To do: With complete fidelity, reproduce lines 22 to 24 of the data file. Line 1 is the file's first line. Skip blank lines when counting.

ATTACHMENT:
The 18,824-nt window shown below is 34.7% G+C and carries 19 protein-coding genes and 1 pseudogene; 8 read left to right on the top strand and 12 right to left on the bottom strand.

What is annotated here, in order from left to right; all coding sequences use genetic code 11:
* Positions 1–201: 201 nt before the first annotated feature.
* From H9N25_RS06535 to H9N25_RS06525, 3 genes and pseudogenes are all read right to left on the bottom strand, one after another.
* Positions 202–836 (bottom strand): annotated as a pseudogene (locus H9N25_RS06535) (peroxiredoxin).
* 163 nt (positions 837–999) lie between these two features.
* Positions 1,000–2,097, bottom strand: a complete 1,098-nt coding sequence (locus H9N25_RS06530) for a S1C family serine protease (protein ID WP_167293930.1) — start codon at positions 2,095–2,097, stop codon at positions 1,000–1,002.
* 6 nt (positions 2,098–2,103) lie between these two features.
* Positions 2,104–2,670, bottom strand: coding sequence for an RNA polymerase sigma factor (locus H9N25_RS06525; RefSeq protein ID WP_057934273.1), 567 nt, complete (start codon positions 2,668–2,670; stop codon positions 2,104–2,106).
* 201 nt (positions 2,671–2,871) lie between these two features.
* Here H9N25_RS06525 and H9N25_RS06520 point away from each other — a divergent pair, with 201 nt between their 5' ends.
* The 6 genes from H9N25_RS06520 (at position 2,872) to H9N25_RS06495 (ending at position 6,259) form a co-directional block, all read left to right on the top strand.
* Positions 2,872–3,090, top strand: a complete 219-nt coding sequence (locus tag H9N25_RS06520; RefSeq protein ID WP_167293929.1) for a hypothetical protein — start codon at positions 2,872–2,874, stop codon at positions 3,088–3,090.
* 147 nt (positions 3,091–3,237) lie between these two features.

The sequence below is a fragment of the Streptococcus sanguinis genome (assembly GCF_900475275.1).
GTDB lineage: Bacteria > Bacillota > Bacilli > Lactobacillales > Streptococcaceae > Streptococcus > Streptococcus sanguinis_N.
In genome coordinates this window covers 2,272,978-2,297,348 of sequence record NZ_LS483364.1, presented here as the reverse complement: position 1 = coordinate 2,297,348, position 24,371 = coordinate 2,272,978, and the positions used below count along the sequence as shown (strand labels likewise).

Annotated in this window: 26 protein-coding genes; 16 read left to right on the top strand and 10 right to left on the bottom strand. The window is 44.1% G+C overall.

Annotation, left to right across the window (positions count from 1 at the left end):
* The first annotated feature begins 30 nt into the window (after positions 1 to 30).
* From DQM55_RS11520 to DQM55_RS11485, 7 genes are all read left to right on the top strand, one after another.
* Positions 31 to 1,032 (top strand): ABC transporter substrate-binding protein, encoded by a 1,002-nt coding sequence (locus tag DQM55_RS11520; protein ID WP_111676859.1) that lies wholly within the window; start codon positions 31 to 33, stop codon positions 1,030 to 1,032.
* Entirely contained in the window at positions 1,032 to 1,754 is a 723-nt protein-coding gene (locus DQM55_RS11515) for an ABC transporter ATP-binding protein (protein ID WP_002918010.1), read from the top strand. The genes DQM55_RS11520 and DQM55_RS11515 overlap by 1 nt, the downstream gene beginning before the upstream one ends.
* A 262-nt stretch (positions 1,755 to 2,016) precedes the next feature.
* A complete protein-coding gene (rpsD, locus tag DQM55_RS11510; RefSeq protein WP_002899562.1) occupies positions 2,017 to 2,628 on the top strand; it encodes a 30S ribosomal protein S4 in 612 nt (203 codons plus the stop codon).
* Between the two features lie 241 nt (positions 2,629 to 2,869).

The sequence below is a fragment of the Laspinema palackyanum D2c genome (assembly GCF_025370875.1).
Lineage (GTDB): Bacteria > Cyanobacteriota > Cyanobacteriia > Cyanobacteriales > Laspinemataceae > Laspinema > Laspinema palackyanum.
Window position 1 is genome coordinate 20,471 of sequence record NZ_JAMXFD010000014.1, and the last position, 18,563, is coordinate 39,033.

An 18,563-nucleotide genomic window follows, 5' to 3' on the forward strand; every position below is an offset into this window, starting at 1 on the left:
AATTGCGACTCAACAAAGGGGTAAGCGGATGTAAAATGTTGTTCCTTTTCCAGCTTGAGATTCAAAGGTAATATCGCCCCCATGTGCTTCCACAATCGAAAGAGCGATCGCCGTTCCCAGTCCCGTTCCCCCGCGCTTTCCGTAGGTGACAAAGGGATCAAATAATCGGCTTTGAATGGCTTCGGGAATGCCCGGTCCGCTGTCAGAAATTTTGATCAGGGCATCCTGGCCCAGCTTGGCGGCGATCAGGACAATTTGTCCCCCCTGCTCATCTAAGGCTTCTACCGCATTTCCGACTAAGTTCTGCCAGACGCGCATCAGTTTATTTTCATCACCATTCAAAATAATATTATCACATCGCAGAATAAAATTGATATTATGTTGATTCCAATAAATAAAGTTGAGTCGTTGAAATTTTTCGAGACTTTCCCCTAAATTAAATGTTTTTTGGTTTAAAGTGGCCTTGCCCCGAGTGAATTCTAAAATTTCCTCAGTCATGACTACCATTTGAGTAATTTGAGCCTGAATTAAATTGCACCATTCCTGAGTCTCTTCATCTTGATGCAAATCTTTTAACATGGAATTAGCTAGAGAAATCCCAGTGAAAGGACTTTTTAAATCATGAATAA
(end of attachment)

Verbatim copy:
* Positions 31 to 1,032 (top strand): ABC transporter substrate-binding protein, encoded by a 1,002-nt coding sequence (locus tag DQM55_RS11520; protein ID WP_111676859.1) that lies wholly within the window; start codon positions 31 to 33, stop codon positions 1,030 to 1,032.
* Entirely contained in the window at positions 1,032 to 1,754 is a 723-nt protein-coding gene (locus DQM55_RS11515) for an ABC transporter ATP-binding protein (protein ID WP_002918010.1), read from the top strand. The genes DQM55_RS11520 and DQM55_RS11515 overlap by 1 nt, the downstream gene beginning before the upstream one ends.
* A 262-nt stretch (positions 1,755 to 2,016) precedes the next feature.